Saint Catherine of Siena: Catherine Means Pure

Harrison, Kathryn

Primary Category: Literature / Nonfiction

Genre: Essay

Annotated by:
Duffin, Jacalyn
  • Date of entry: Dec-21-1999


The first-person narrative of Catherine who is desperate for her seemingly indifferent mother’s love. Raised from infancy by grandparents following her parents’ divorce, Catherine seeks her indifferent but devout mother’s affection by emulating her saintly namesake. She mortifies her flesh in the pursuit of thinness based on an ideal of purity as self-denial and on her mother’s esthetic expectations.

The obsessive behavior extends from anorexia to willful insomnia and severe illness. At college she recovers by discovery of a happier, more direct faith. The essay begins and ends in the narrator’s later life, as she contemplates her own revulsion and pain in caring for her mother who lies dying of breast cancer.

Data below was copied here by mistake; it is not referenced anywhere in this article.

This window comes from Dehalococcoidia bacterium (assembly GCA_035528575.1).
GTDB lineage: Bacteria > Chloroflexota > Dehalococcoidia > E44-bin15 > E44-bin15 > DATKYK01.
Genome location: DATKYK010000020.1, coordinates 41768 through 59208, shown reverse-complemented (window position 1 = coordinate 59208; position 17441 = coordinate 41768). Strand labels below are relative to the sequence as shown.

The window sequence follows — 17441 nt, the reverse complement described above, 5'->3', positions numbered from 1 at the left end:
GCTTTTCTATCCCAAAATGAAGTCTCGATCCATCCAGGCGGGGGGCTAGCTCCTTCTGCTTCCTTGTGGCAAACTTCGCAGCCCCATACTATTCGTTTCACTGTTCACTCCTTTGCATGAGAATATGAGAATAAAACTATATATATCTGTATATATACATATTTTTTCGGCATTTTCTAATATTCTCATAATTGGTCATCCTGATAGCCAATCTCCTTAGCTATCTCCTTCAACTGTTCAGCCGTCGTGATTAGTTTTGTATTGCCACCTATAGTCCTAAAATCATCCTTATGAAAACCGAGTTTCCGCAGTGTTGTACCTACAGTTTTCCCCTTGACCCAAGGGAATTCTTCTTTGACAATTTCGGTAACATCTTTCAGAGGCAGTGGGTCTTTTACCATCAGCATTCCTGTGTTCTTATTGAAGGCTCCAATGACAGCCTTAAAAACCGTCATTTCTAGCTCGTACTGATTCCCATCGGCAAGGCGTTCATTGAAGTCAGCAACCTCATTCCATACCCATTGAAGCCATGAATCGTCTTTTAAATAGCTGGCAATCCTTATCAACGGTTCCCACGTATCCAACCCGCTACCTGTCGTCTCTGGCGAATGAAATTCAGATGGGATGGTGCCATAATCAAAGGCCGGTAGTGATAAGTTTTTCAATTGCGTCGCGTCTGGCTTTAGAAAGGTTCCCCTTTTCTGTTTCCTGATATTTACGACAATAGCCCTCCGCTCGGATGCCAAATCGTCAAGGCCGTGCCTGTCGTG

Told as a religious journey, with both positive and negative overtones, the powerful history of the author, her mother and her illness, is interwoven with that of the Saint and her mother. This compelling essay written in the first person seems like a vivid autobiography; however, its novelist author is Kathryn-with a K; the protagonist Catherine with a C. True or not, it offers insight into the "reasoning" of a person suffering from an eating disorder and the role that religion can play in both cause and cure of illness.

Primary Source

A Tremor of Bliss: Contemporary Writers on the Saints



Place Published

New York




Paul Elie

Page Count